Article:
Drugs Pharma

Walmart to pay Florida state $215 million to settle opioid claims


October 22, 2022: Walmart has agreed to pay Florida $215 million to settle claims that its pharmacies aided an opioid crisis in the state, according to a statement from Attorney General’s office.

Attorney General Ashley Moody, in an October 21 statement posted on the official website, said Walmart has also agreed to dispense 672,000 anti-overdose naloxone kits.

“Walmart has agreed to partner with the state in dispensing naloxone to law enforcement and first responders across Florida,” according to the statement.

“I’m grateful for Walmart stepping up and agreeing to partner with the state to provide law enforcement and first responders with much-needed naloxone. This will greatly help in our continuing mission to end the opioid crisis and save lives,” she said.

Opioid crisis

Opioids are a class of drugs that include medications such as oxycodone, hydrocodone and methadone, commonly prescribed to treat pain, and illegal drugs such as heroin.

According to the US Department of Health and Human Services, an estimated 2.1 million people in the US struggle with opioid use disorder.

Rates of opioid overdose deaths are rapidly increasing.  

Since 2010, the number of opioid overdose deaths has doubled from more than 21,000 to more than 42,000 in 2016, with the sharpest increase occurring among deaths related to illicitly made fentanyl and fentanyl analogues (synthetic opioids).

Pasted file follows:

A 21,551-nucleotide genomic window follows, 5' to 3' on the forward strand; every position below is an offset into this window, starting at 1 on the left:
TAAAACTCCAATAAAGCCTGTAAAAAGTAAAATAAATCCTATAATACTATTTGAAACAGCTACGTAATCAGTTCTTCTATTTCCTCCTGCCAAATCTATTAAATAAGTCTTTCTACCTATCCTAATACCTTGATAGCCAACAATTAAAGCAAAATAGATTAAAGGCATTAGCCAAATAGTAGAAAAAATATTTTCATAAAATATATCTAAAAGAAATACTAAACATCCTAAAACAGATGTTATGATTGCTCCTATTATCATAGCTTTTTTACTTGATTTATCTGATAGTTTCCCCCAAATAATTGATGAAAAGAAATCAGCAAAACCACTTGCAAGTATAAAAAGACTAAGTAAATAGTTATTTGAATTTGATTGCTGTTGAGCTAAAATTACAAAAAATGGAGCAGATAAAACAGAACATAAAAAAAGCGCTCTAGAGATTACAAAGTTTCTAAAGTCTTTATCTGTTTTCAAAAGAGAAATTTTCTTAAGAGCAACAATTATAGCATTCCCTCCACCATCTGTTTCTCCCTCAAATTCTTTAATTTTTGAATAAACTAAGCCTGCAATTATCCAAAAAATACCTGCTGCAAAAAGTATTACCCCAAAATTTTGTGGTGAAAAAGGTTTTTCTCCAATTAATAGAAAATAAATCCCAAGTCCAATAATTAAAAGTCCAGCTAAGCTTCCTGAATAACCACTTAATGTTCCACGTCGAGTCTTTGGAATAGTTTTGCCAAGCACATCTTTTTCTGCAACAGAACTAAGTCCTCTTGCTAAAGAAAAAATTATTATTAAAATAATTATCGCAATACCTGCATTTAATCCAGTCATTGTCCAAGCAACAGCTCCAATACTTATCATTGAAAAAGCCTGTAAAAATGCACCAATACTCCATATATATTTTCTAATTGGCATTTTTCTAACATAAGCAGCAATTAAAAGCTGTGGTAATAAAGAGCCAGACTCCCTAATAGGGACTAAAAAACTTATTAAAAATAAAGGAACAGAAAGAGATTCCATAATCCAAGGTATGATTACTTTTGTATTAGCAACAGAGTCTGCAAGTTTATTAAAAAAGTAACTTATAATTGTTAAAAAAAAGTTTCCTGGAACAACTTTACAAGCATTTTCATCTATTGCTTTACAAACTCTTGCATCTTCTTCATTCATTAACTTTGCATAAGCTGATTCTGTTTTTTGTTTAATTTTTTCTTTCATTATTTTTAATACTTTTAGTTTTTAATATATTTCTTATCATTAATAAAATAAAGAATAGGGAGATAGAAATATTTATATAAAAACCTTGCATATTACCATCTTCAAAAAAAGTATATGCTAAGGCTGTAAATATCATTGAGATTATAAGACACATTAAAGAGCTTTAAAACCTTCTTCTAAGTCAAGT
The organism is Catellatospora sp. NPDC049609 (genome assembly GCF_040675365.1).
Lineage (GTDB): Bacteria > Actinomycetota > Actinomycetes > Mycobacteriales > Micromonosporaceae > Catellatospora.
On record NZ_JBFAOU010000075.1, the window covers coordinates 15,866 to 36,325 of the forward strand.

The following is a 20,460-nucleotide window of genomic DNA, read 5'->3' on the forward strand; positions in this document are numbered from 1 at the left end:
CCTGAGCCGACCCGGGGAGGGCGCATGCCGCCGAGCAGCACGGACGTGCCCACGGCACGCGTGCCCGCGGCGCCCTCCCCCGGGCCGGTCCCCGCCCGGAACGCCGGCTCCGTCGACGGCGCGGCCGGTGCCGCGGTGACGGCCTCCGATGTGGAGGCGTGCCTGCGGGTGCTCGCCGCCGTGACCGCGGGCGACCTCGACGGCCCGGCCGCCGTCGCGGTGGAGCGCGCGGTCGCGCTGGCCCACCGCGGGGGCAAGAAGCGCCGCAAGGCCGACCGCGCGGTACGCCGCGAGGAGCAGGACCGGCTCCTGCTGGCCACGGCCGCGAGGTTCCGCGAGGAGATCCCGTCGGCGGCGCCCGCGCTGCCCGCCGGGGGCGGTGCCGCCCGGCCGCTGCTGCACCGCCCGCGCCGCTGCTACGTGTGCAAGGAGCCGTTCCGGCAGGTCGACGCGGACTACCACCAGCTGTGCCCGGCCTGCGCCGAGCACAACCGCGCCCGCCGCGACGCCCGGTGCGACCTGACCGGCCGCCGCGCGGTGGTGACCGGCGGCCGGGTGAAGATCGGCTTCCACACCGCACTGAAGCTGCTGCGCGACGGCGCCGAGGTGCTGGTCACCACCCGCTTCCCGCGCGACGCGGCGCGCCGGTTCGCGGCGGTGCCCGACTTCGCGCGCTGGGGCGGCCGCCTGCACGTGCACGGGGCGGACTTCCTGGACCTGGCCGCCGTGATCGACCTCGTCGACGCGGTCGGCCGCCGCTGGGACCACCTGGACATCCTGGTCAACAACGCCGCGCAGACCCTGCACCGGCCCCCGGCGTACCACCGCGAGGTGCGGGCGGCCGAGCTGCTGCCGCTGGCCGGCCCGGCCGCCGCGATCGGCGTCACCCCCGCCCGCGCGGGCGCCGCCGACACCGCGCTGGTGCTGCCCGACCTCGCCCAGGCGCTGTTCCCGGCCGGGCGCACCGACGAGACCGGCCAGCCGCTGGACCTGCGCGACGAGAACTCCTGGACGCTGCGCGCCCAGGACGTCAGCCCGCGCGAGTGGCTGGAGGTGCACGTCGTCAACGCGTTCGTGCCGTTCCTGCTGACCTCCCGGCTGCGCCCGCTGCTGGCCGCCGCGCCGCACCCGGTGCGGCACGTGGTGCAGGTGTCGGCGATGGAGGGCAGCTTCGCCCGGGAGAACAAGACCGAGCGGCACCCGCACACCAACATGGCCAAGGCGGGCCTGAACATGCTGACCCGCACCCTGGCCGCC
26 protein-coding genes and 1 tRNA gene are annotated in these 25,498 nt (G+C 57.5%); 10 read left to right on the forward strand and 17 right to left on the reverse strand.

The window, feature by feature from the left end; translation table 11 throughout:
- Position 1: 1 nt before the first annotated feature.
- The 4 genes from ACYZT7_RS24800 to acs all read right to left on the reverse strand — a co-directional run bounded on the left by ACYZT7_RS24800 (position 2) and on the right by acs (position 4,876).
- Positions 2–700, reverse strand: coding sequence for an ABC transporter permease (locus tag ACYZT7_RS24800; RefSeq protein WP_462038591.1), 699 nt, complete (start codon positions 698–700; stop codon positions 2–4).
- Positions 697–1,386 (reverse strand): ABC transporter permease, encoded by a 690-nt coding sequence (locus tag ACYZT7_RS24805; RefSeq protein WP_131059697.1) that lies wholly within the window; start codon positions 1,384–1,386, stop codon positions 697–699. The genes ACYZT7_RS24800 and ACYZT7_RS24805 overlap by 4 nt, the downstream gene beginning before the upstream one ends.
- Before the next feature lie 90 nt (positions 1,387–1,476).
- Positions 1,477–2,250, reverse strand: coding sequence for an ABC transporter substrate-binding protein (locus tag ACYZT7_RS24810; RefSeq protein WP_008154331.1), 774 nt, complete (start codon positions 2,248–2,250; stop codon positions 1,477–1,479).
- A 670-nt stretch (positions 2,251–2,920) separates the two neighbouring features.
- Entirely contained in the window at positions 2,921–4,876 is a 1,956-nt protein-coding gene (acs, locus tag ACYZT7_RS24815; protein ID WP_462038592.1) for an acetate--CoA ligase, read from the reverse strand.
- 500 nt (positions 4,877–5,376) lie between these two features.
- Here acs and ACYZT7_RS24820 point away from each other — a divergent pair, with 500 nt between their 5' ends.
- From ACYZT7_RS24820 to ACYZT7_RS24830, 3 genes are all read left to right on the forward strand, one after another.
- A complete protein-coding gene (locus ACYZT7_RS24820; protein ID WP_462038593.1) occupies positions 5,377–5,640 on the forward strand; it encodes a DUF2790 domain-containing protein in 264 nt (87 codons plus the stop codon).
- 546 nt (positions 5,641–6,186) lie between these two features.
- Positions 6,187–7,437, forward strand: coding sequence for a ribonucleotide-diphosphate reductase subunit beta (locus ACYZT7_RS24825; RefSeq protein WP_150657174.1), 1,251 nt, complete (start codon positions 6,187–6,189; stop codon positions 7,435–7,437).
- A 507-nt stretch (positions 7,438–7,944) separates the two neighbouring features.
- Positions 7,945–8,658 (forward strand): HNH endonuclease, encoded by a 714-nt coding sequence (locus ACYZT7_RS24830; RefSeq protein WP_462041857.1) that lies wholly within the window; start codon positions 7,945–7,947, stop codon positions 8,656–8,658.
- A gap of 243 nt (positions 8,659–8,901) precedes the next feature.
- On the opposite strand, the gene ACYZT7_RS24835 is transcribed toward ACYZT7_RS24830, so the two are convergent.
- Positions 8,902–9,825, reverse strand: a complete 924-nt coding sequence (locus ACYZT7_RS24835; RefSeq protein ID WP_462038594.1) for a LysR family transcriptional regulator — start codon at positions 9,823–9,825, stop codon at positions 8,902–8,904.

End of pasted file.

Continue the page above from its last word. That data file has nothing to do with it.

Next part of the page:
In 2020, 91,799 drug overdose deaths occurred in the US. The age-adjusted rate of overdose deaths increased by 31% from 2019 (21.6 per 100,000) to 2020 (28.3 per 100,000).

Opioids — mainly synthetic opioids (other than methadone) — are currently the main driver of drug overdose deaths, accounting for 82.3% of opioid-involved overdose deaths.

The agreement with Walmart is the latest in years of negotiations and litigation by Attorney General Moody.

Federal intervention

She has held major opioid distributors, manufacturers and pharmaceutical companies accountable for fuelling the opioid crisis.

The most promising development in opioid litigation has been the advent of suits brought by the federal government and dozens of states, counties, and cities. 

As the government itself is claiming injury and seeking restitution, it can repair social systems debilitated by opioid addiction. These suits avoid defences blaming opioid consumers or prescribers.

In May, Moody announced the closure of the state’s opioid litigation with a $680 million recovery from Walgreens after four weeks of trial.

$3.2 billion for remediation

In March, she obtained more than $870 million for opioid abatement from CVS Health Corporation, CVS Pharmacy, Inc., Teva Pharmaceuticals Industries Ltd. and Allergan Plc.

Moody also secured a multibillion-dollar national settlement with McKesson Corp., Cardinal Health, Inc., AmerisourceBergen Corp., and Johnson & Johnson, Inc. in February 2021. 

Florida also finalised a settlement with McKinsey & Company for $40 million that same month.

The state has secured more than $3.2 billion for remediation, with much of the funds secured from the 12 defendants in the state’s litigation going to cities and counties to fund local abatement efforts.

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